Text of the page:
Our weekly app picks
It's Appday Sunday and that means we're back with more of our favorites to share. Every week we bring a handful of great apps to the table and share them with everyone. Sometimes they are new apps, sometimes old standards, but every time they are apps we love to use.
Give these a look and then take a minute to tell us all about the apps you are using and love so we can give them a try. We all find some of our favorites right in the comments on these posts!
Russell Holly — TransPlan
I often find puzzle games on mobile devices to be kind of tedious. It's not easy to make a decent puzzle game touch only, and controls get a little messy on smaller screens. You basically have to build the puzzles around the control mechanisms you want people to use, and that's what it feels like happened with TransPlan.
It's a simple puzzle game with even simpler animations, and I am absolutely hooked right now. If simple physics puzzle games are your thing, you need to check this out.
Alex Dobie — Skyward
The most addictive mobile games are often the most simple, and Skyward, by developer Ketchapp, definitely falls into that category. With a visual style inspired by M.C. Escher (and, let's be honest, popular puzzler Monument Valley), Skyward challenges you to tap your way through a constantly changing isometric labyrinth. The basic game is free and ad-supported, though the ads can be disabled through an in-app purchase. And it's also possible to track your progress against friends through Google Play Games.
Skyward is simple to learn but hard to master, and the "hardcore" mode is there to provide an even tougher challenge once you've got to grips with the basics.
Jared DiPane — Weather Timeline
I can't tell you how many times I have attempted to make plans, not thinking about how the weather would affect them, and have to change them because of it. Sure, Google Now provides weather updates, but I never think to check it, and I am not a huge fan of its widget. Weather Timeline is a weather app that I stumbled across that shows the upcoming forecast is a super clean way.
My favorite part of the app is the widgets, and the amazing selection of them. There are tons of different widgets, ranging from the current weather to a weekly forecast, and everything in-between. For just $0.99, you can't really go wrong giving it a shot, and seeing just how nice it is.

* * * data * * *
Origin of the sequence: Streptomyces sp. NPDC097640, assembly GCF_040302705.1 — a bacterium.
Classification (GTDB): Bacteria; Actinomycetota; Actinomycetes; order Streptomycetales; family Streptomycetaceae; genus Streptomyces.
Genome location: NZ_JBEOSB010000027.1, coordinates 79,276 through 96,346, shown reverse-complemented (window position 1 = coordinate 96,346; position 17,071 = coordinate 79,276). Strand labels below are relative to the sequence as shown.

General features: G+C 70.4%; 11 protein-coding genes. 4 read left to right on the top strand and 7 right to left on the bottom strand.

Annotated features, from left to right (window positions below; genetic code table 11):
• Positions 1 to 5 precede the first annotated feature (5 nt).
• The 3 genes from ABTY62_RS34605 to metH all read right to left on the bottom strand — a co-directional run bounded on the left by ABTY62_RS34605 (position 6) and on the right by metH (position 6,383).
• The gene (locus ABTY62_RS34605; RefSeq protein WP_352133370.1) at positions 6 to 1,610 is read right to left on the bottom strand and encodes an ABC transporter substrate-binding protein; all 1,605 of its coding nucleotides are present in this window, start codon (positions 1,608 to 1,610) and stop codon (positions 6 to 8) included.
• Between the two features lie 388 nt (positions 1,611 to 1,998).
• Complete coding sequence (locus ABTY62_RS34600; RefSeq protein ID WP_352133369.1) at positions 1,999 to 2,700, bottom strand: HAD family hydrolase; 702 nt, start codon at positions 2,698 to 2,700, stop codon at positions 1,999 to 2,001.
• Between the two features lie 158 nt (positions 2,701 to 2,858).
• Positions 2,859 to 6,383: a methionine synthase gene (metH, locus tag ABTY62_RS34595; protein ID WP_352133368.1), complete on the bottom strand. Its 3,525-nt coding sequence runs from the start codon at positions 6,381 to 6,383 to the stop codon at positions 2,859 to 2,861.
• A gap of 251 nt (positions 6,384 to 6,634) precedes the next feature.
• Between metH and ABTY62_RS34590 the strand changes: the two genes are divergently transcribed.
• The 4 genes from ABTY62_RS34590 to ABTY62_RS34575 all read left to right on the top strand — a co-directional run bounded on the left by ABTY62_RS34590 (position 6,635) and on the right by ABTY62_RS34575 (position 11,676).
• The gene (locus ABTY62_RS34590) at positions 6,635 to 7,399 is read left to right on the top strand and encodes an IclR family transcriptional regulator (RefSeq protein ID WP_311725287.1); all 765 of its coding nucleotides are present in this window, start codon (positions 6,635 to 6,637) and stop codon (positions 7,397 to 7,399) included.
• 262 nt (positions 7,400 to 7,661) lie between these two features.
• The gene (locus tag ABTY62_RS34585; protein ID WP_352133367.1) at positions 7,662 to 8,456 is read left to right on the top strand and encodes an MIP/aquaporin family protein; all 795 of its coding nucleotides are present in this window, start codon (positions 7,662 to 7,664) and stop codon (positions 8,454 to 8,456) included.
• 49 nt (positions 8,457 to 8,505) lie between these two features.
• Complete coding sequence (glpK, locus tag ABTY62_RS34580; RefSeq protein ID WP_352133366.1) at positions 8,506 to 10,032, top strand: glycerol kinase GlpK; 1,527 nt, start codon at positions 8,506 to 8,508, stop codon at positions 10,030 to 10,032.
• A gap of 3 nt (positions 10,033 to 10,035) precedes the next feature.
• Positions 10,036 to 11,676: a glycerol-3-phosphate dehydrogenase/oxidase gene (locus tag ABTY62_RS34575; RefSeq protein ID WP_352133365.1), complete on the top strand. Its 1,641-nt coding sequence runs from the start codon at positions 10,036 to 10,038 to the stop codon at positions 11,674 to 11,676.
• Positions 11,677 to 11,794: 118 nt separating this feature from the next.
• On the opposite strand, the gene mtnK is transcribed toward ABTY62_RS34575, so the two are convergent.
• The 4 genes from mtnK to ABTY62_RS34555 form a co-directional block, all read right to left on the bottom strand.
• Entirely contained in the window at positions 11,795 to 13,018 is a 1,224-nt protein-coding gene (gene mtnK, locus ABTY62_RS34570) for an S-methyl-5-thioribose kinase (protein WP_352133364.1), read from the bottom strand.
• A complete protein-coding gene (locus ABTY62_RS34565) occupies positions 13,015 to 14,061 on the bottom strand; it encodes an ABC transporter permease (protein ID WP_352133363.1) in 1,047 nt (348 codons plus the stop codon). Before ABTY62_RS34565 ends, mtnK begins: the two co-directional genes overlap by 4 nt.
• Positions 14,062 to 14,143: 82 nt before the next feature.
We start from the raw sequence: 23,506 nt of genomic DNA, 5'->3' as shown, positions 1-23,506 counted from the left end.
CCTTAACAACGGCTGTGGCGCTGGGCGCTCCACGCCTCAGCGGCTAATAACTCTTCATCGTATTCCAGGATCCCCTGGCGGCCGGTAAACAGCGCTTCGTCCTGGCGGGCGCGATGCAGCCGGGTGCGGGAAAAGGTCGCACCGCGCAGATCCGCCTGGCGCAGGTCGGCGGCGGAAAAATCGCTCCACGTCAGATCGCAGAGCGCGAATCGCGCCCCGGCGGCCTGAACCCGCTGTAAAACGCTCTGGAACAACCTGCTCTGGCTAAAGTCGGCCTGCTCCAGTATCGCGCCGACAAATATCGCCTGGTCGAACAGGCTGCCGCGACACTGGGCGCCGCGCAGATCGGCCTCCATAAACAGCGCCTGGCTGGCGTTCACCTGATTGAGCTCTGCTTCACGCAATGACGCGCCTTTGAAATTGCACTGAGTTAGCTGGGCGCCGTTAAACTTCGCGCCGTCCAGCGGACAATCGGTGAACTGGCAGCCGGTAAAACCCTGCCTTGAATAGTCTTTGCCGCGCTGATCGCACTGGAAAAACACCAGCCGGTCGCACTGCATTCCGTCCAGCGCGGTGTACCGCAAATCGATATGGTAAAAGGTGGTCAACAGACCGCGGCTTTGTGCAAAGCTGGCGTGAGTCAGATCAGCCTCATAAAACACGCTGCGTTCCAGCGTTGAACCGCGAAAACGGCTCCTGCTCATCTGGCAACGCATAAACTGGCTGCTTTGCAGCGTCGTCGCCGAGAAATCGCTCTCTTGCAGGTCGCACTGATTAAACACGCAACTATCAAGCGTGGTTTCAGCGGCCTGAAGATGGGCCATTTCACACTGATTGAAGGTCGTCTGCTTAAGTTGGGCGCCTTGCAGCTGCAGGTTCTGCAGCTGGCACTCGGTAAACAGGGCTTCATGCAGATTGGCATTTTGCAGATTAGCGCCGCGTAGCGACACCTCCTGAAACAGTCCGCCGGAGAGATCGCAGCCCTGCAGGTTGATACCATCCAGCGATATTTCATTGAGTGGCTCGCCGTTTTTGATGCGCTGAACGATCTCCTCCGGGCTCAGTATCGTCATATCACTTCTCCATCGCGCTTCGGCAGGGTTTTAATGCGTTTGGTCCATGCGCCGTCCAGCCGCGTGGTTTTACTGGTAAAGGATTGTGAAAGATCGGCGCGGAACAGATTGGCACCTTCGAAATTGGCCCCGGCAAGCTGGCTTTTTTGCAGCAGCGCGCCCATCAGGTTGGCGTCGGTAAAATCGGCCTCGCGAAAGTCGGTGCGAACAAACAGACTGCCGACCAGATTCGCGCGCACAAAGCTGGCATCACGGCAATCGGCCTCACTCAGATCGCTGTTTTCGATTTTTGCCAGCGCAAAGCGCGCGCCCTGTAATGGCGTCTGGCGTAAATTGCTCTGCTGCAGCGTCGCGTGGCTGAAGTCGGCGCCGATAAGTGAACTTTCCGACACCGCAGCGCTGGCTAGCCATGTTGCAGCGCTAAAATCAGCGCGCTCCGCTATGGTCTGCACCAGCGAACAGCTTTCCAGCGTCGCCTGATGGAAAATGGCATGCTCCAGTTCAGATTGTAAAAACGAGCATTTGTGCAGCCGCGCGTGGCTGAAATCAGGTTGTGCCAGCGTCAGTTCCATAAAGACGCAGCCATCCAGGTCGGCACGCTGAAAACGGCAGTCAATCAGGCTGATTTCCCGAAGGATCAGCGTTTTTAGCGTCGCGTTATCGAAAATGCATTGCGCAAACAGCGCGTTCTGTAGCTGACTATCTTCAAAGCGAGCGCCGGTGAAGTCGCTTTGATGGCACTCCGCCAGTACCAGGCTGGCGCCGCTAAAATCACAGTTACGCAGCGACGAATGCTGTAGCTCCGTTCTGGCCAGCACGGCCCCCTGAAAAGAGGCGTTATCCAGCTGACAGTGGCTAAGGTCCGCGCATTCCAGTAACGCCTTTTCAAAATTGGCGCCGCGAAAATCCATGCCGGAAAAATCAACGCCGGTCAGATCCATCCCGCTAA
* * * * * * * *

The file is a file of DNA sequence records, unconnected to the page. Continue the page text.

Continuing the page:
Andrew Martonik — Google Opinion Rewards
For those of us who spend a lot of time on Android devices and like to buy apps, Google Play Store credit is about as good as cash. And with the Opinion Rewards app, Google gives you a chance to increase your Play Store balance just by answering surveys now and then.
It's a simple setup — you install the Opinion Rewards app and agree to take brief surveys about all sorts of things, and Google then gives groups wanting to survey a wide swath of people to submit their surveys to the system. You may be answering a survey from an individual, a university or a business, and many times the survey will disclose who's asking the questions and what they're for.
Not all surveys yield Play Store credit, but most do and you can expect to get between $0.10 and $0.75 per survey — not bad for a few seconds of your time. You'll be notified when new surveys are available, and credit goes right into your account to be used instantly. It isn't going to fuel all of your app buying habits, but after a few surveys you'll likely be able to pick up a $0.99 app without busting out the credit card.
Phil Nickinson — Android Pay
Never mind new functionality. Android Pay earns a new mention on our weekly app picks because the app is beautiful and everything you'd expect from the new version of Google's contactless payments system. Adding cards is a breeze (as is importing cards from Google Wallet.) Loyalty programs finally look good and are front and center, no longer buried behind some other section. And you have proper control over what notifies you as you go about your day. Well done, Google. Well done.
Jerry Hildenbrand — Seashine
Seashine is a great immersive game that plays well on both budget phones and high-end models alike. You're a jellyfish, on the ocean floor (a fine place for a jellyfish to be) deep in the dark abyss. But you have an eerie jellyfish inner light that illuminates your close surroundings. What you need to do is move around and explore the various caves and terrain to search out more light to absorb. That's kind of important, because when your light extinguishes, you die. There is no exit, nor any princess to find — you just move about and enjoy the stunning visuals in an environment that's different every time you play.
The soundtrack is beautiful and spooky, and the sound effects blend well with it. Playing this one in the dark with headphones is recommended for maximum effect. Until some big hulking monster comes along and scares the living piss out of you, that is.
Seashine uses stars as currency to buy upgrades like speed boosts or limited immunity. You can find these while playing, or buy them for a couple bucks per pack. You can also watch advertisement videos to earn free stars at three per view. I cheated and bought a few hundred, but the game is completely playable (and fun) without using any stars.